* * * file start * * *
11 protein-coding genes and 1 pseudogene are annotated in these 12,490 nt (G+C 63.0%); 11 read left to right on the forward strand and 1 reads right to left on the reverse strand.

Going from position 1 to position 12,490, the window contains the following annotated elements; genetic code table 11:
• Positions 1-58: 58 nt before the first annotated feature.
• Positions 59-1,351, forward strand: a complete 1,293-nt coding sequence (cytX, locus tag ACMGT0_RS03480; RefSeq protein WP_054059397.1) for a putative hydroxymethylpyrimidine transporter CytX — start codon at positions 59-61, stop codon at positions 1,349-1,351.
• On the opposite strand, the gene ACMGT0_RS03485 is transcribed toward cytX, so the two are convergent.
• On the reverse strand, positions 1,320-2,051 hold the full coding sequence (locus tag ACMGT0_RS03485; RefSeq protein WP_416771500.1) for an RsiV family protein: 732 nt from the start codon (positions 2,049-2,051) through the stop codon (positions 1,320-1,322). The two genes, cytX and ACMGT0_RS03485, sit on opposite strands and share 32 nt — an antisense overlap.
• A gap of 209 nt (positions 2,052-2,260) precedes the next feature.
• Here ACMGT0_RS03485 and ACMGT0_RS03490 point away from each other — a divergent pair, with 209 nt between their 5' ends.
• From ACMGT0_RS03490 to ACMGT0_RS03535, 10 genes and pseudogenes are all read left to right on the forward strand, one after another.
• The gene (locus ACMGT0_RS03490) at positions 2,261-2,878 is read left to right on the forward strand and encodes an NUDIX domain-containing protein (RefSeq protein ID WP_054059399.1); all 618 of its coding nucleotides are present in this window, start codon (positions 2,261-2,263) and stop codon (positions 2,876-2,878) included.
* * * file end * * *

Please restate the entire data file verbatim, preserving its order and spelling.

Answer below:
11 protein-coding genes and 1 pseudogene are annotated in these 12,490 nt (G+C 63.0%); 11 read left to right on the forward strand and 1 reads right to left on the reverse strand.

Going from position 1 to position 12,490, the window contains the following annotated elements; genetic code table 11:
• Positions 1-58: 58 nt before the first annotated feature.
• Positions 59-1,351, forward strand: a complete 1,293-nt coding sequence (cytX, locus tag ACMGT0_RS03480; RefSeq protein WP_054059397.1) for a putative hydroxymethylpyrimidine transporter CytX — start codon at positions 59-61, stop codon at positions 1,349-1,351.
• On the opposite strand, the gene ACMGT0_RS03485 is transcribed toward cytX, so the two are convergent.
• On the reverse strand, positions 1,320-2,051 hold the full coding sequence (locus tag ACMGT0_RS03485; RefSeq protein WP_416771500.1) for an RsiV family protein: 732 nt from the start codon (positions 2,049-2,051) through the stop codon (positions 1,320-1,322). The two genes, cytX and ACMGT0_RS03485, sit on opposite strands and share 32 nt — an antisense overlap.
• A gap of 209 nt (positions 2,052-2,260) precedes the next feature.
• Here ACMGT0_RS03485 and ACMGT0_RS03490 point away from each other — a divergent pair, with 209 nt between their 5' ends.
• From ACMGT0_RS03490 to ACMGT0_RS03535, 10 genes and pseudogenes are all read left to right on the forward strand, one after another.
• The gene (locus ACMGT0_RS03490) at positions 2,261-2,878 is read left to right on the forward strand and encodes an NUDIX domain-containing protein (RefSeq protein ID WP_054059399.1); all 618 of its coding nucleotides are present in this window, start codon (positions 2,261-2,263) and stop codon (positions 2,876-2,878) included.